Blockbuster Video had 9,000 stores and 60,000 employees and $5.9 billion in revenues at their peak in 2004.
Then the installation of cable modems made streaming video possible.
Blockbuster filed for bankruptcy protection on September 23, 2010.*
Technology is a freight train that doesn’t care who is standing on its tracks.
Flashback – In the year 2000, 4.4% of American households had a home connection to broadband; by 2010 that number had jumped to 68%.1
Let’s look at 2005 in particular. Katrina wasn’t the only hurricane that year. Hurricane YouTube and Hurricane Facebook also made landfall. Then, when Hurricane iPhone hit us in 2007, the whole world began recording and uploading pointless drivel. Reactionary prognosticators, drunk on technology, predicted that social media would completely replace traditional advertising.
Have you noticed that no one is saying that anymore?
But business people still like to think the web is the great equalizer because every customer is carrying a mobile device and every business has access to the same social media platforms.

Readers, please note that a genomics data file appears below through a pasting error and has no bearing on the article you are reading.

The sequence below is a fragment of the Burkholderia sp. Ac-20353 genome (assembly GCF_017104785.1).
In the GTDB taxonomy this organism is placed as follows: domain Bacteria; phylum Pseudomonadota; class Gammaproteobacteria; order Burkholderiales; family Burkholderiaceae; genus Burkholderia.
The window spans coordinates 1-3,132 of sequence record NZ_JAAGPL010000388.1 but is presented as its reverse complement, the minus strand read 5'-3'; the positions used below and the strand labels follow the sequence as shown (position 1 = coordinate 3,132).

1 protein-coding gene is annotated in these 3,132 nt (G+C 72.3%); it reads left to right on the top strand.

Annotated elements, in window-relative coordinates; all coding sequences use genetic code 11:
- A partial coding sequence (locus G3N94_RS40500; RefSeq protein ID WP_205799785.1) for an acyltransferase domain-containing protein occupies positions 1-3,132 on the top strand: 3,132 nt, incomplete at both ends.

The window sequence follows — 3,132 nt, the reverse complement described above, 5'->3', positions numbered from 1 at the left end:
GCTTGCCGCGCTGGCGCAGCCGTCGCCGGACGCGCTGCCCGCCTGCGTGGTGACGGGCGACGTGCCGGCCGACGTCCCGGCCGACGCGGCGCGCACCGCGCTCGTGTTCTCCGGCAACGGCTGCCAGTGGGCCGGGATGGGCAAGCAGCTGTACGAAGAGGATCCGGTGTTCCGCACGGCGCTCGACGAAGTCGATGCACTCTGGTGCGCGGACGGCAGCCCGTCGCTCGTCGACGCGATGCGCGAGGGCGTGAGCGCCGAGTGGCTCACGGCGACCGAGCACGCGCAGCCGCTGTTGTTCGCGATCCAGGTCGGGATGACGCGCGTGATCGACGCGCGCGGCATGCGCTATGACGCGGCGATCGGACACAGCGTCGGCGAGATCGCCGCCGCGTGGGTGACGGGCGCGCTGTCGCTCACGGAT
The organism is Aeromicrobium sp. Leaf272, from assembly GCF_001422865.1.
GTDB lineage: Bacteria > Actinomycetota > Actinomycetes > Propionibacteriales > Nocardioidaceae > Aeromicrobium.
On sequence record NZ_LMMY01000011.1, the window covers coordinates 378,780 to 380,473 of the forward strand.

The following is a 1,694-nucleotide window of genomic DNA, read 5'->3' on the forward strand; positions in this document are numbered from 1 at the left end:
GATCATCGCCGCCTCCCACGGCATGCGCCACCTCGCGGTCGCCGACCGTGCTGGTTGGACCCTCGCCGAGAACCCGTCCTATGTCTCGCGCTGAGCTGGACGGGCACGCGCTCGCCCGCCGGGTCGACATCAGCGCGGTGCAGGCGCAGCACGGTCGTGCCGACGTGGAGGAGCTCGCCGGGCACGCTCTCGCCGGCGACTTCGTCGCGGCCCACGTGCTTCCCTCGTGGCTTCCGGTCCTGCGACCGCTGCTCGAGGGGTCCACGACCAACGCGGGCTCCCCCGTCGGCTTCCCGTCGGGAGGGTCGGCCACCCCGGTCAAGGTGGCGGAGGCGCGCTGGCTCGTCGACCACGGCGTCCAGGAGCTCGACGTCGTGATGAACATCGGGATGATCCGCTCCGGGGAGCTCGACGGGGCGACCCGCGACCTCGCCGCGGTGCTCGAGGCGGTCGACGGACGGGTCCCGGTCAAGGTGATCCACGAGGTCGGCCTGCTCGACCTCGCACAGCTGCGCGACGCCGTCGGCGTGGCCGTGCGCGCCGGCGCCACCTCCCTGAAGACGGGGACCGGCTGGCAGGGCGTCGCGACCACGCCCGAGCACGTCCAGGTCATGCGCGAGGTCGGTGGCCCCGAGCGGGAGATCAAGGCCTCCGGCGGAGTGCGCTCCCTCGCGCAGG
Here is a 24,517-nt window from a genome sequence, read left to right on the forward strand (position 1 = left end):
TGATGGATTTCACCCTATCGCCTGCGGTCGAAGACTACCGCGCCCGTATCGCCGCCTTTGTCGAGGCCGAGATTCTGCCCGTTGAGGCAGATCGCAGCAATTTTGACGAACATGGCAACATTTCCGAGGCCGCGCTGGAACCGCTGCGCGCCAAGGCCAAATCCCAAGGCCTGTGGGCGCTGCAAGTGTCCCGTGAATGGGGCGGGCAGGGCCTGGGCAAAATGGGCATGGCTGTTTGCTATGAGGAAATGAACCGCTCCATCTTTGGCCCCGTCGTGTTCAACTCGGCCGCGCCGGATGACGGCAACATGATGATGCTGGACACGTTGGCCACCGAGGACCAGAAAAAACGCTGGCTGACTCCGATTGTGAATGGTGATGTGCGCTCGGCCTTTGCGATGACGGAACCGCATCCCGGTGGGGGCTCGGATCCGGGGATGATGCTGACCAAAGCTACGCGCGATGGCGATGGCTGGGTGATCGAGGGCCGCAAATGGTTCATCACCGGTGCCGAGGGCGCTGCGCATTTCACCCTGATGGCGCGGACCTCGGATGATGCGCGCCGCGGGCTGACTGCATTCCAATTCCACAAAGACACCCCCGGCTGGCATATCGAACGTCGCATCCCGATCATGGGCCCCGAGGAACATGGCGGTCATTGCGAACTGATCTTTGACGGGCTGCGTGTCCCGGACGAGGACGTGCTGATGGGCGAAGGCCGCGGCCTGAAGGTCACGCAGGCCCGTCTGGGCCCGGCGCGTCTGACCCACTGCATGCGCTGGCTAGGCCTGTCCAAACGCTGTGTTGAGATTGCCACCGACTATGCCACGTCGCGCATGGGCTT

But it’s not the platform that gives you success. It’s the content.
How good is your content?
Is there an audience for what you have to say?
How well are you saying it?
One of the great myths of marketing is that promoting a business though social media is cheap and easy. But the people who are using social media successfully will tell you that nothing could be further from the truth. If you want to play at today’s table, you’ve got to stack real money on it. And even then, there’s no guarantee you’re going to win.
Thanks to our friend and wizard Roy Williams for these words.